Passing the JLPT N5: what you need to know

By Tao
Reading Time: 6 minutes
JLPT N5 language learning books on a desk.

If you’re learning Japanese, you’ll probably have heard about the Japanese Language Proficiency Test (JLPT). In this five-part series, we will break down each test level, what they test you on, how they’re scored, and how to prepare for taking the exam. This is the first article, looking at the JLPT N5. 

Read on to learn more about what you need to know to pass the JLPT N5 exam!

An introduction to the JLPT

The JLPT has been around since 1984 and it is currently the most widely-taken Japanese language test in the world. 

As well as acting as an indicator of language ability for Japanese employers hiring foreign workers, passing a JLPT exam is also valid for meeting the government’s 150-hour study requirement.

There are five levels of the JLPT, with N5 being the easiest level to pass and N1 being the most difficult. You do not have to pass a certain level before moving onto the next level i.e. you do not have to have passed N5 before you can do the N4 exam.

Each exam tests four things: reading comprehension, grammar, vocabulary, and listening.

In Japan, the exam is normally held twice a year – once in July and once in December. There are many overseas testing sites, but not all of them offer the chance to take the test twice a year.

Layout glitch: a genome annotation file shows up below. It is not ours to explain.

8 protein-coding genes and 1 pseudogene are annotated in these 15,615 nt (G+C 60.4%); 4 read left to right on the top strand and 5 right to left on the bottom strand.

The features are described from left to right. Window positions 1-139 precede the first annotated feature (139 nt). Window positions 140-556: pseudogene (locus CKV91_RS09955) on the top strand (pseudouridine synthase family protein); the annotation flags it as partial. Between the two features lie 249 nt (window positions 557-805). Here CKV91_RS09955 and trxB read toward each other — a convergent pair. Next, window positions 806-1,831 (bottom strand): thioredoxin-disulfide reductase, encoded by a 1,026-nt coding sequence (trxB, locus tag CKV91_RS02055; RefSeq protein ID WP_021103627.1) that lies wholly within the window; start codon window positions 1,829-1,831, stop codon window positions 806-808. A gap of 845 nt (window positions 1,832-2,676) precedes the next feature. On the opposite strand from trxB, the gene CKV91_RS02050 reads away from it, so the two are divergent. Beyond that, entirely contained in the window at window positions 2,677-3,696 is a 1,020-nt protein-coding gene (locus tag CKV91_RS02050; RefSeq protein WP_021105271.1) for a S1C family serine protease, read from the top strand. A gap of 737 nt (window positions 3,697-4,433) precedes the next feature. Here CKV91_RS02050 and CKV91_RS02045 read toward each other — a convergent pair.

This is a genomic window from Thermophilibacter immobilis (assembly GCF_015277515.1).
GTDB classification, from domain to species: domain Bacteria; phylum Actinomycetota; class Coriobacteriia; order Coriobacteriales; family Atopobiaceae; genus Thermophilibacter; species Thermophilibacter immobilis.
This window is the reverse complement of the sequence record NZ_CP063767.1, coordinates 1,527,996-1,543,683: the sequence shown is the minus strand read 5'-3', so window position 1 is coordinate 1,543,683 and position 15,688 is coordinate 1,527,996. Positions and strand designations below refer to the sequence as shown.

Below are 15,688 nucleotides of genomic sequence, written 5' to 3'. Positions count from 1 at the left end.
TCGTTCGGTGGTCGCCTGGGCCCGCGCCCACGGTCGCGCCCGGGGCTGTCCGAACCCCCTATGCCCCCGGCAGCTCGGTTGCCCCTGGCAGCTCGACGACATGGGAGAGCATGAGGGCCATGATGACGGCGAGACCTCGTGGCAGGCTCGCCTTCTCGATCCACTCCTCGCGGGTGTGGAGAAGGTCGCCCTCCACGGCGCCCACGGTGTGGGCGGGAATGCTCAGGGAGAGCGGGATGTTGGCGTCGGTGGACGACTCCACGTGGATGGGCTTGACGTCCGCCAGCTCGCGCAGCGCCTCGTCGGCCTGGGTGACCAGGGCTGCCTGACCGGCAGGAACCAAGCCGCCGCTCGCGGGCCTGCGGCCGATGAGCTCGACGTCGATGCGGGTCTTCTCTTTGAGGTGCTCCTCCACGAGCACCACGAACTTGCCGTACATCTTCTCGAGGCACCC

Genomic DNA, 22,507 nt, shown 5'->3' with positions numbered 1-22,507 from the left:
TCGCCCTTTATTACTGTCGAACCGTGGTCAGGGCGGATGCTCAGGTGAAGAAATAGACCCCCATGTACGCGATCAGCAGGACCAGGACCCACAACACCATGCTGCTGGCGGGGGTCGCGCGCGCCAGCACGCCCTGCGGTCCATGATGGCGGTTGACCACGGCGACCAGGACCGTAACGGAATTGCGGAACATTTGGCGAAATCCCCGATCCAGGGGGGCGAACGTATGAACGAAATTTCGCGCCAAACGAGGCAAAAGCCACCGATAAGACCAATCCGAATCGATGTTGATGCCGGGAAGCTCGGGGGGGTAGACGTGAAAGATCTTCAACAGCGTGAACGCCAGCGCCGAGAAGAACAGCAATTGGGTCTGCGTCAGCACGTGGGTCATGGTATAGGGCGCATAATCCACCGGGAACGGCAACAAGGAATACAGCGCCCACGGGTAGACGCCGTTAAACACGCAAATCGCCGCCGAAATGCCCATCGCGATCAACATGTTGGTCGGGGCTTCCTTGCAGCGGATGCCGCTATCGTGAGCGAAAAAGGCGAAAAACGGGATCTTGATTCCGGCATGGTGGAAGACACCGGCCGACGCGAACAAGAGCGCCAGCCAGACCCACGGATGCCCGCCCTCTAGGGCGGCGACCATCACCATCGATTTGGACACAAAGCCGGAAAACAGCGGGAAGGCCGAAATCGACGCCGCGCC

The official JLPT website has the most updated information on where all the testing sites are and when they offer the chance to take the exam.

Why take the JLPT N5 exam?

Preparing for, and taking, the JLPT N5 exam is a great learning experience and motivator for beginner Japanese language students. It can be challenging getting your head around a new language, so having an exam to work towards can give you structure and learning goals that help take your language skills to the next level.

The N5 isn’t going to land you a job with a Japanese company, but it does demonstrate your ability to understand the building blocks of the language. This foundation is crucial to the success of your Japanese learning journey. 

Let’s also not downplay the sense of achievement you will feel when you pass the exam. It might be a life-long dream of yours to learn Japanese, or you might have Japanese heritage and want to connect with your roots. Whatever your reason for learning Japanese, passing your first JLPT exam is a significant milestone that shouldn’t be overlooked.